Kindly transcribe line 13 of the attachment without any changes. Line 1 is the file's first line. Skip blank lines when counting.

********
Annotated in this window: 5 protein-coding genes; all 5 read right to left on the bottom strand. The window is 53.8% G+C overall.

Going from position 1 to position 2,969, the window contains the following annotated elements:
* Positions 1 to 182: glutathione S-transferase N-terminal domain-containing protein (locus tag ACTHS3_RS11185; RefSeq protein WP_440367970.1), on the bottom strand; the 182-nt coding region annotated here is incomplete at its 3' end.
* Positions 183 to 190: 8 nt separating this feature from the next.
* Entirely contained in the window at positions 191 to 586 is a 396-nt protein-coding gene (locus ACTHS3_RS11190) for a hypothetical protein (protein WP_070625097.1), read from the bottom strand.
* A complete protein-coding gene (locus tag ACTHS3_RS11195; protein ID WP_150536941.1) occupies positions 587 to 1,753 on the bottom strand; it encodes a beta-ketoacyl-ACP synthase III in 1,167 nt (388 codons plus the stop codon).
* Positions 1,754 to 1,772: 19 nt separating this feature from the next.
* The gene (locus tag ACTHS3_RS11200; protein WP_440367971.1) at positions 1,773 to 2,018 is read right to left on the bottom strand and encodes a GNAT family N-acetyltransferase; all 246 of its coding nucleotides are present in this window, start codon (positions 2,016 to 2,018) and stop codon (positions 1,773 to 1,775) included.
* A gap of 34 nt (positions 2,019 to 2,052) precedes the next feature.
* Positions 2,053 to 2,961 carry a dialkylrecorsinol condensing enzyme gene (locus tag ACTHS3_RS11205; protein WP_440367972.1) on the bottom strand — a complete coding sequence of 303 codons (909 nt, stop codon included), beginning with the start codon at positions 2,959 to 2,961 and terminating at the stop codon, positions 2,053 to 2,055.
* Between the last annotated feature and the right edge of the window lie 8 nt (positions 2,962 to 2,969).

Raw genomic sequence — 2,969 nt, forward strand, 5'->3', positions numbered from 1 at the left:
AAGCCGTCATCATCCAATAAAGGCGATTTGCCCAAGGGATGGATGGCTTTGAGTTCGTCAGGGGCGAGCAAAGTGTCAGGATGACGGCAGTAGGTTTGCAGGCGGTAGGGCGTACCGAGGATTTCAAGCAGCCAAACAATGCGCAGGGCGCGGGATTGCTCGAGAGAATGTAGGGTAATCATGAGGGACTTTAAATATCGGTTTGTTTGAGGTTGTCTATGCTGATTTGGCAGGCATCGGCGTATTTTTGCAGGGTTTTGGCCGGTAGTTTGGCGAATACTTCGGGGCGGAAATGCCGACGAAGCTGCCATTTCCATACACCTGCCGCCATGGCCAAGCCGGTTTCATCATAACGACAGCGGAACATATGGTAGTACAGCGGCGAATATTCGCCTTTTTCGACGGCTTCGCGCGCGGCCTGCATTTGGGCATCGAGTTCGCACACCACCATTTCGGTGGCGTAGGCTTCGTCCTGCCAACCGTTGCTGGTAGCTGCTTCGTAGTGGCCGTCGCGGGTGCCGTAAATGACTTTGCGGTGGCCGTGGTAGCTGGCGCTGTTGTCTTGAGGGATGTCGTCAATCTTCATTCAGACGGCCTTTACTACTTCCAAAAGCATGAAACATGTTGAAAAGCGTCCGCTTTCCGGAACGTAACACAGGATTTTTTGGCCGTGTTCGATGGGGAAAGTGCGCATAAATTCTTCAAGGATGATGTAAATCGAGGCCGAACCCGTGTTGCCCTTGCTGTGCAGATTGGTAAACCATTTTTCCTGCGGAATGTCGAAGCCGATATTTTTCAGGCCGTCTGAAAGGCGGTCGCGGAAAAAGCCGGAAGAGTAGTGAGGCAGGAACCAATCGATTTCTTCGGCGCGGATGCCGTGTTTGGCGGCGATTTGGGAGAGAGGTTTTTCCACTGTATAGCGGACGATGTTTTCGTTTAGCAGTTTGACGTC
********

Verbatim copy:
AAGCCGTCATCATCCAATAAAGGCGATTTGCCCAAGGGATGGATGGCTTTGAGTTCGTCAGGGGCGAGCAAAGTGTCAGGATGACGGCAGTAGGTTTGCAGGCGGTAGGGCGTACCGAGGATTTCAAGCAGCCAAACAATGCGCAGGGCGCGGGATTGCTCGAGAGAATGTAGGGTAATCATGAGGGACTTTAAATATCGGTTTGTTTGAGGTTGTCTATGCTGATTTGGCAGGCATCGGCGTATTTTTGCAGGGTTTTGGCCGGTAGTTTGGCGAATACTTCGGGGCGGAAATGCCGACGAAGCTGCCATTTCCATACACCTGCCGCCATGGCCAAGCCGGTTTCATCATAACGACAGCGGAACATATGGTAGTACAGCGGCGAATATTCGCCTTTTTCGACGGCTTCGCGCGCGGCCTGCATTTGGGCATCGAGTTCGCACACCACCATTTCGGTGGCGTAGGCTTCGTCCTGCCAACCGTTGCTGGTAGCTGCTTCGTAGTGGCCGTCGCGGGTGCCGTAAATGACTTTGCGGTGGCCGTGGTAGCTGGCGCTGTTGTCTTGAGGGATGTCGTCAATCTTCATTCAGACGGCCTTTACTACTTCCAAAAGCATGAAACATGTTGAAAAGCGTCCGCTTTCCGGAACGTAACACAGGATTTTTTGGCCGTGTTCGATGGGGAAAGTGCGCATAAATTCTTCAAGGATGATGTAAATCGAGGCCGAACCCGTGTTGCCCTTGCTGTGCAGATTGGTAAACCATTTTTCCTGCGGAATGTCGAAGCCGATATTTTTCAGGCCGTCTGAAAGGCGGTCGCGGAAAAAGCCGGAAGAGTAGTGAGGCAGGAACCAATCGATTTCTTCGGCGCGGATGCCGTGTTTGGCGGCGATTTGGGAGAGAGGTTTTTCCACTGTATAGCGGACGATGTTTTCGTTTAGCAGTTTGACGTC